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Director and parent company liability
Under what circumstances can a director or parent company be held liable for a company’s insolvency?
Directors can be held liable for damages resulting from violation of their duties – in particular, their duty to:
- act with care;
- preserve and maximise the value of the company’s assets once a risk of insolvency emerges or share capital is lost; and
- refrain from acting in a conflict of interest.
Parent companies can be held liable for damages resulting from abusive direction and coordination activity over a subsidiary.
What defences are available to a liable director or parent company?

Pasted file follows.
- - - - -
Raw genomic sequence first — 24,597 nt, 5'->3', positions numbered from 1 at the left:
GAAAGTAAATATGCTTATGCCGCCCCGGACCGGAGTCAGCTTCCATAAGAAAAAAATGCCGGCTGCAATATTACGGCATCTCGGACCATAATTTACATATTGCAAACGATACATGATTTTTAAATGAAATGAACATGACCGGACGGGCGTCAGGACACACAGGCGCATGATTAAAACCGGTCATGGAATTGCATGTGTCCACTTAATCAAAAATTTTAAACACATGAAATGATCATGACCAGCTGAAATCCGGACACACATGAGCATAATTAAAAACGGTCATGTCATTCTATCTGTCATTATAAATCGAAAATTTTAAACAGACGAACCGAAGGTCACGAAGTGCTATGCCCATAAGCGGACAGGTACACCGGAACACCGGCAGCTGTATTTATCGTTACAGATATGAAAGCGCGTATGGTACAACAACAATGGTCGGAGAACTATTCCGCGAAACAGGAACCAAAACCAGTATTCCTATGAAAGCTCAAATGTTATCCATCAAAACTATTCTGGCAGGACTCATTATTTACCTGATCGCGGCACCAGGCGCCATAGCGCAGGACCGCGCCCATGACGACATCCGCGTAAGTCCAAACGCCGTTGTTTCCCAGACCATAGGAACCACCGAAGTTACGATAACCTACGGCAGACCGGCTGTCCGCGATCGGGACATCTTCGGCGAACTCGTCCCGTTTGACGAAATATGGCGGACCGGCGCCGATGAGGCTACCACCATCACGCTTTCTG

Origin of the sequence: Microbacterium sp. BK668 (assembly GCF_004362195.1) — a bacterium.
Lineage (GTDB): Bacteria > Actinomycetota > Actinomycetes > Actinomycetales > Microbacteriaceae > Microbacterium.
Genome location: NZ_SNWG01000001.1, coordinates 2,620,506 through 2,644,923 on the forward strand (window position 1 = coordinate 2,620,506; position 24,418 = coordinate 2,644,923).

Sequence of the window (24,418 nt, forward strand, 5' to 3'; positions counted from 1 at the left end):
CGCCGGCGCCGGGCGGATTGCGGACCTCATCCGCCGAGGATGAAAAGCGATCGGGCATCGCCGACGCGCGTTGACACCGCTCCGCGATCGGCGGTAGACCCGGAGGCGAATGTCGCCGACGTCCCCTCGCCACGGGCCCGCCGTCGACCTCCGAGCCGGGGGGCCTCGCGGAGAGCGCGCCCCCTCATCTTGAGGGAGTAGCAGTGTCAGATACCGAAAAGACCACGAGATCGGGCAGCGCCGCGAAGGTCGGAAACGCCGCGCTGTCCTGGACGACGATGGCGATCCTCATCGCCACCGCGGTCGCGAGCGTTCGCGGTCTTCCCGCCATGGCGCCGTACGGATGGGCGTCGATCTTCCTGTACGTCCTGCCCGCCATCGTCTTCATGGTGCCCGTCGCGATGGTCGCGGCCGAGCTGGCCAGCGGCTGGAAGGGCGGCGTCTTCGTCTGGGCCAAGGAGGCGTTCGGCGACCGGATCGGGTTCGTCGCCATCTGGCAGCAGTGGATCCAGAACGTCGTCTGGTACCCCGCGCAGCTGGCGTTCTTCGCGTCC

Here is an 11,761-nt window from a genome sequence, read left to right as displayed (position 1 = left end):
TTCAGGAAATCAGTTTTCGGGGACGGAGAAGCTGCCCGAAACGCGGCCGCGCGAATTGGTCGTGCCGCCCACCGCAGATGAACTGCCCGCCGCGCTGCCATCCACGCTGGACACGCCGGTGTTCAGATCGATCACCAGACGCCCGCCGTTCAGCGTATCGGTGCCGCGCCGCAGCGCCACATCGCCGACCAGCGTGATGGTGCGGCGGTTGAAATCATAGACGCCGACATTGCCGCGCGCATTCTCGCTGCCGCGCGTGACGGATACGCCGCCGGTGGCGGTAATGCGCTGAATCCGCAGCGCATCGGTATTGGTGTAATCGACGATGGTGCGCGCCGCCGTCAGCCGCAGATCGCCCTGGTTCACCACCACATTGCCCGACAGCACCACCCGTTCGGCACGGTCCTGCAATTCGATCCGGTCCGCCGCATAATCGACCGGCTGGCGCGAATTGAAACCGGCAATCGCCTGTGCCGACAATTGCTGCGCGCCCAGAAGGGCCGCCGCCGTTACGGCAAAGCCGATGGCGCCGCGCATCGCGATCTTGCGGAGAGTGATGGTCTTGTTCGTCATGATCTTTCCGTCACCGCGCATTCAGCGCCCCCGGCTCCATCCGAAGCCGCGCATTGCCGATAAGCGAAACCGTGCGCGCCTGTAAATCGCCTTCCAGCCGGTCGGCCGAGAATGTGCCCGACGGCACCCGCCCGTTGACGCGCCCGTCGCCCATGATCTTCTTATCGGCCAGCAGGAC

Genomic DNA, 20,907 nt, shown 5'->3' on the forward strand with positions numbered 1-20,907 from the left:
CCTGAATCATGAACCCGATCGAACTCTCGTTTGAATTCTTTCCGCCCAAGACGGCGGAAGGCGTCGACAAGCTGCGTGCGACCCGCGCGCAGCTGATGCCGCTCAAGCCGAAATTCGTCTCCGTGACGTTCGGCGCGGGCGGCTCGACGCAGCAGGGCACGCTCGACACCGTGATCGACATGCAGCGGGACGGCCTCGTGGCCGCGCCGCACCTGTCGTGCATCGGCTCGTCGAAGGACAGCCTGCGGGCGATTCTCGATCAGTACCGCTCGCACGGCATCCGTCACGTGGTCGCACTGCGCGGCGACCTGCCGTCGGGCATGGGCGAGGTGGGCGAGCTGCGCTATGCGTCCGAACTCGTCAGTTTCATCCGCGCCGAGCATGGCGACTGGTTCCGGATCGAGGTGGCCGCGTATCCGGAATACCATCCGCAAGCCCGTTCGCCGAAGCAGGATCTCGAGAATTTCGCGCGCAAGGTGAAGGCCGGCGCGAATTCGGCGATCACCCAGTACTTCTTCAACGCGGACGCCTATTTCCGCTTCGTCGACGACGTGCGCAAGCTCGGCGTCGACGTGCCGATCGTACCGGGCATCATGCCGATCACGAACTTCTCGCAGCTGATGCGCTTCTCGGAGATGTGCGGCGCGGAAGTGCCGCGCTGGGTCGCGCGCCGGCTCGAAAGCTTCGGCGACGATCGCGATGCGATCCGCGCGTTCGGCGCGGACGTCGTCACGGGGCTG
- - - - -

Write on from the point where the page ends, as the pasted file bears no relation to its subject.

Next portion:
Directors can invoke the business judgement rule and object by claiming that the burden of proof is on the receiver to show precisely what conduct the director is being blamed for and the specific causal link of that conduct to the ensuing damage to the company. In particular, non-executive directors can object on the basis that they are entitled to act simply based on reliable information made available to them during board meetings.
As far as abusive direction and coordination causes of action are concerned, a parent company can object by stating that the damages should be assessed in light of the overall direction and coordination activity; therefore, so-called ‘compensatory advantages’ to the subsidiary should be considered. The burden of proof is on the receiver to show what abusive conduct has been performed in the interest of the parent company or a third party and the causal link to the ensuing damage to the subsidiary.
What due diligence should be conducted to limit liability?
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